Opera reaches 300m users and converts to WebKit
Embraces Google's favorite standards - V8, Chromium and WebKit - leaving Mozilla and IE isolated in mobile
Published: 13 February, 2013
The Apple/Google duopoly has scored another victory in defining the mobile web, with Opera Software deciding to adopt the WebKit rendering engine they favor for its famous browsers. It will also use the open source Chromium framework which also underpins Google Chrome.
This marks a significant change of direction for Opera, which under the leadership of its founder, Jon von Tetzchner, was fiercely independent and proud of its own technologies. The company was one of those which did not line up behind Google when it acquired the originator of the VP8 technology, the basis of the search giant's WebM alternative to the H.264/5 video codec. Google promotes its own technology as the standard for HTML5 browsers, because it is open source while MPEG LA's H.264 is licensed. The shift to Chromium means that future Opera iterations will have built-in support for WebM, Ogg Theora and Ogg Vorbis media codecs, but not natively for H.264 and MP3.
However, WebKit has certainly won the browser war and Opera, which has just hit 300m users, needs to continue to build on that base, not play the plucky underdog. "300m marks the first lap, but the race goes on," said CEO Lars Boilesen in a statement. "On the final stretch up to 300m users, we have experienced the fastest acceleration in user growth we have ever seen. Now, we are shifting into the next gear to claim a bigger piece of the pie in the smartphone market."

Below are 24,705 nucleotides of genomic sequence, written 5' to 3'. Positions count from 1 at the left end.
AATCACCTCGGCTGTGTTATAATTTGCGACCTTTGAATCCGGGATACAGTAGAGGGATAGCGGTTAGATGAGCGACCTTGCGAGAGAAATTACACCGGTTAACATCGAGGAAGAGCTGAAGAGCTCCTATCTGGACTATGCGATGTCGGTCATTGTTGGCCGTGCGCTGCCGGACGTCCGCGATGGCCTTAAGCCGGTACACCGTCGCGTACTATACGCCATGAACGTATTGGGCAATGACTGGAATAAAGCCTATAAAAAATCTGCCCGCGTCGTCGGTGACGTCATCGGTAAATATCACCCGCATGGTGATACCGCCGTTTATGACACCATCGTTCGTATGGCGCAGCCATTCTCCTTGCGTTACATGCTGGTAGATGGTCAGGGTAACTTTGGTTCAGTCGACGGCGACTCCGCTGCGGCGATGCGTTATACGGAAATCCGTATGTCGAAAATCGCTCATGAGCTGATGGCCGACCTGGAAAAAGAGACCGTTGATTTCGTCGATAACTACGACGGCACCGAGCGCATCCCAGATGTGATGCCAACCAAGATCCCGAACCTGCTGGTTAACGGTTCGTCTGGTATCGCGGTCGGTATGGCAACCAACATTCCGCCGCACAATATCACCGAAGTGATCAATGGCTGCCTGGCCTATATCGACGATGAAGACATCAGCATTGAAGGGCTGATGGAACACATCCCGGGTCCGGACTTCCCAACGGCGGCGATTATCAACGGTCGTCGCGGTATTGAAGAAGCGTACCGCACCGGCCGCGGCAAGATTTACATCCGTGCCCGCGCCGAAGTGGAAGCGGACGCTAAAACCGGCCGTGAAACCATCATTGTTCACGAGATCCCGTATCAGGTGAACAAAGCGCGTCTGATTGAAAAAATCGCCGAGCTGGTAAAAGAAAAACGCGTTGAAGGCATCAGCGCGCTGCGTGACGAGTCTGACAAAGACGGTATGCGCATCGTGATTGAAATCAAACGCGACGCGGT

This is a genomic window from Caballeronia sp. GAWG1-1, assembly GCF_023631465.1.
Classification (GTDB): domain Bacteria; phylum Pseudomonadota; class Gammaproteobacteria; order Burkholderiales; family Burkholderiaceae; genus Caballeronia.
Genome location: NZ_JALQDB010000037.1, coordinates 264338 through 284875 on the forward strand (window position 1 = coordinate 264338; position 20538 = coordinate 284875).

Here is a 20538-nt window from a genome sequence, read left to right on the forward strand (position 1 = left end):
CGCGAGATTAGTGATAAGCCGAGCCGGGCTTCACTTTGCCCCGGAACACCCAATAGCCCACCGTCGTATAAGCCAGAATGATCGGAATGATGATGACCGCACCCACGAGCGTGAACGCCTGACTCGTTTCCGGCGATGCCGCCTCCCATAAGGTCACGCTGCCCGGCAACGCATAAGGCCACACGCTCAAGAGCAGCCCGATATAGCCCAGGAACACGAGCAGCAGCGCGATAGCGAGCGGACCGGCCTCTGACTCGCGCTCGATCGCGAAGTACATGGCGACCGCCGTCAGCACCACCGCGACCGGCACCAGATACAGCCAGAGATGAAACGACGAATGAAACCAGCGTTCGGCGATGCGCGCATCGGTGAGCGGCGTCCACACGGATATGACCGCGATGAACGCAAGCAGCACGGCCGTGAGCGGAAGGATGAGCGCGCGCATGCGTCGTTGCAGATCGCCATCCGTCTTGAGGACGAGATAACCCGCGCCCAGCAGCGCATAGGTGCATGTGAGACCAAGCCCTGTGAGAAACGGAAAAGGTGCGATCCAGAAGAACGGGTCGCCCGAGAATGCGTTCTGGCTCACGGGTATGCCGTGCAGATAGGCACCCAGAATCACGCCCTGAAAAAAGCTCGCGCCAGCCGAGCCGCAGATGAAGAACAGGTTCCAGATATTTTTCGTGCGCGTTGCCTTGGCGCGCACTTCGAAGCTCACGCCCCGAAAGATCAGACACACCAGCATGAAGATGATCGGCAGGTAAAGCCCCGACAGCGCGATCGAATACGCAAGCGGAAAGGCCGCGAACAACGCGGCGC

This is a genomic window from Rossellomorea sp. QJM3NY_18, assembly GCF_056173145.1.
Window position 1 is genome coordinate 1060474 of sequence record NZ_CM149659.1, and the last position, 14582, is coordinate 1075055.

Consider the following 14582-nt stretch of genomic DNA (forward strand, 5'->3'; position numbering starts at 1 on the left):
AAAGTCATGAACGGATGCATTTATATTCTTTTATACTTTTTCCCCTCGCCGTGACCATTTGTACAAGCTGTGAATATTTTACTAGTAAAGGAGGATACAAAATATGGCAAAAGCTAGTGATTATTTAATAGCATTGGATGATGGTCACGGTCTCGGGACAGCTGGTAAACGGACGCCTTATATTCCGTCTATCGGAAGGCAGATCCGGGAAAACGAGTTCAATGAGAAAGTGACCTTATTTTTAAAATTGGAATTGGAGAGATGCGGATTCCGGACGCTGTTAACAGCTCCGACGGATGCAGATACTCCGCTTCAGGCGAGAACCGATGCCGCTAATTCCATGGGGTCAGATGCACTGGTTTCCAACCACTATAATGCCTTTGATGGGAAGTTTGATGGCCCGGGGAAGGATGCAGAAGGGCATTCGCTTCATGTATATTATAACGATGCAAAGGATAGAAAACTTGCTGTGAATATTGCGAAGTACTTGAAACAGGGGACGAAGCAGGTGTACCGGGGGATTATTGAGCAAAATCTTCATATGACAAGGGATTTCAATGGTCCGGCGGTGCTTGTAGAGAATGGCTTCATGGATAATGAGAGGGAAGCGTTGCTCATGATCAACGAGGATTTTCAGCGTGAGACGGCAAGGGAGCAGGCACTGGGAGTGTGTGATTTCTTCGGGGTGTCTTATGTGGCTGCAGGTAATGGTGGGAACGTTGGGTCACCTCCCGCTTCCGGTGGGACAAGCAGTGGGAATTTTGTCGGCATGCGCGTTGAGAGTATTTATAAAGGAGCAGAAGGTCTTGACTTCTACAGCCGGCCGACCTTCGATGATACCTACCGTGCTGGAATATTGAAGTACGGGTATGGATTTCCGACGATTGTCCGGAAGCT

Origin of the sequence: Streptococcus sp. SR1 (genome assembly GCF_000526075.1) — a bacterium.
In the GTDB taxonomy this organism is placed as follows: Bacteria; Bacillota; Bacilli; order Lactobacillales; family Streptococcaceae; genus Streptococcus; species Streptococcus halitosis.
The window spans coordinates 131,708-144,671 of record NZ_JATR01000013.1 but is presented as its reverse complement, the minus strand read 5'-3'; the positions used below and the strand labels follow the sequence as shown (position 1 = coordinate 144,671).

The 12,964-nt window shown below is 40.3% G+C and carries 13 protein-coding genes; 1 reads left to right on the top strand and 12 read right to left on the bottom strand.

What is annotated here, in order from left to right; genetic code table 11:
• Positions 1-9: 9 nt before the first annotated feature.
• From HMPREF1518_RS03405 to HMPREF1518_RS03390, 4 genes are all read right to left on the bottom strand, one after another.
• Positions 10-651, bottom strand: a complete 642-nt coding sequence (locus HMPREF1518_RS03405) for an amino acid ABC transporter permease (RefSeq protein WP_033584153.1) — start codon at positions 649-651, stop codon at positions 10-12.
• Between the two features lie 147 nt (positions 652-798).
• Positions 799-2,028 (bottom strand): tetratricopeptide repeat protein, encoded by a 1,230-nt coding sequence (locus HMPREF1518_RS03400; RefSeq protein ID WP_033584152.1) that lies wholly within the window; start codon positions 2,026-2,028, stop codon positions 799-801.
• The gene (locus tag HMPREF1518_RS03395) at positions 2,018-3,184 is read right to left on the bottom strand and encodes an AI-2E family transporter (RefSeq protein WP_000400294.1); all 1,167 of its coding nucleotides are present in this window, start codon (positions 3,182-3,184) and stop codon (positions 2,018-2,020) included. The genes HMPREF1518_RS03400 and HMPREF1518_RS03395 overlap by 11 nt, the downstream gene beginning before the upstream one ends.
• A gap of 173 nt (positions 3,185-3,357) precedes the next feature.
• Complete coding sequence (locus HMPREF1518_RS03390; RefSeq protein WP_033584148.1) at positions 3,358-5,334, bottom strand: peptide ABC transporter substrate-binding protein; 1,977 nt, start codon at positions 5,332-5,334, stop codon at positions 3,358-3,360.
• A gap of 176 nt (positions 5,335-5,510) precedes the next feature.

That means pursuing its current strategies of getting its browsers, which are very efficient in terms of network and device resources, into handsets for emerging markets, often working with operators or midrange OEMs. WebKit makes it an easier sell to developers, since the only major mobile stand-outs are now Windows Phone/IE (which uses Trident) and Mozilla Firefox Mobile (Gecko).
Some of Opera's efforts were prefigured last year when Yandex, the 'Russian Google', released its own browser which combined Chromium, WebKit and Opera's Turbo engine, which uses server-side compression to reduce data strain on the network (and users' data charges). Opera and Nokia's Express browser for Series 40 are the outstanding examples of these efficient offerings, which will become increasingly important as large populations in emerging nations gain their first webphones.